Transcending Boundaries Together
Cells and multicellular organisms have long been recognized as sophisticated information processors. They sense and integrate external signals in order to adapt to environmental changes and to communicate with other cells and organisms. The underlying rules and decision criteria of these biological information processes are fundamentally different from those of man-made computers, both in design and function. Biological systems are distributed probabilistic devices which compute information at multiple levels, ranging from single proteins to cellular networks (as schematically depicted in the Figure), with a superior robustness of function. Therefore, biological systems represent a rich source of inspiration for the future development of novel soft- and hardware architectures. A prerequisite to employ the principles of biological information processes in man-made technological information systems is a thorough quantitative understanding of biological information processes on all scales. We therefore aim to decipher the underlying mechanisms of such biological information processes from the molecular level to cells and cellular networks, and bring this knowledge to the first proof-of-principle applications.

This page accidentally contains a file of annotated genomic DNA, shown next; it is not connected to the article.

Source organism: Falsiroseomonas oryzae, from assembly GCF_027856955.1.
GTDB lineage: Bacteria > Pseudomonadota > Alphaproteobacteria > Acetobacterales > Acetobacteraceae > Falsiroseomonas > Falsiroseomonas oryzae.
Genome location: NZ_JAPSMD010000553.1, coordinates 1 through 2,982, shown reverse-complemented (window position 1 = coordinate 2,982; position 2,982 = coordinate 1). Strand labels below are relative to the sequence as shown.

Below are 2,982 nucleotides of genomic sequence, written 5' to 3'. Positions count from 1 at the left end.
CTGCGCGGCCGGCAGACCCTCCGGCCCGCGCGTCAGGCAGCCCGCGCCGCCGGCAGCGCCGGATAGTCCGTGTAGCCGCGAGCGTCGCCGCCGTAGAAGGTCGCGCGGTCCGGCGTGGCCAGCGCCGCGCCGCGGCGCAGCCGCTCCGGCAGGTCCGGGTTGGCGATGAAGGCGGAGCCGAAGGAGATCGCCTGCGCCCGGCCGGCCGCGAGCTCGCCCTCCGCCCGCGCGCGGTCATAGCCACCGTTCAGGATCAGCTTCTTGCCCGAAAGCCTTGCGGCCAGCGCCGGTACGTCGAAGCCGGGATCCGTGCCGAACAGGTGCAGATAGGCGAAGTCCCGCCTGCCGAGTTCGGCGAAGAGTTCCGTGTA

The IBI has direct access to large scientific facilities and sophisticated equipment like high-field NMR, synchrotron radiation sources, neutron scattering at the Jülich Centre for Neutron Scattering (JCNS), high-resolution CryoEM, and the Helmholtz Nano Facility (HNF).
Organizational Chart: Institute of Biological Information Processing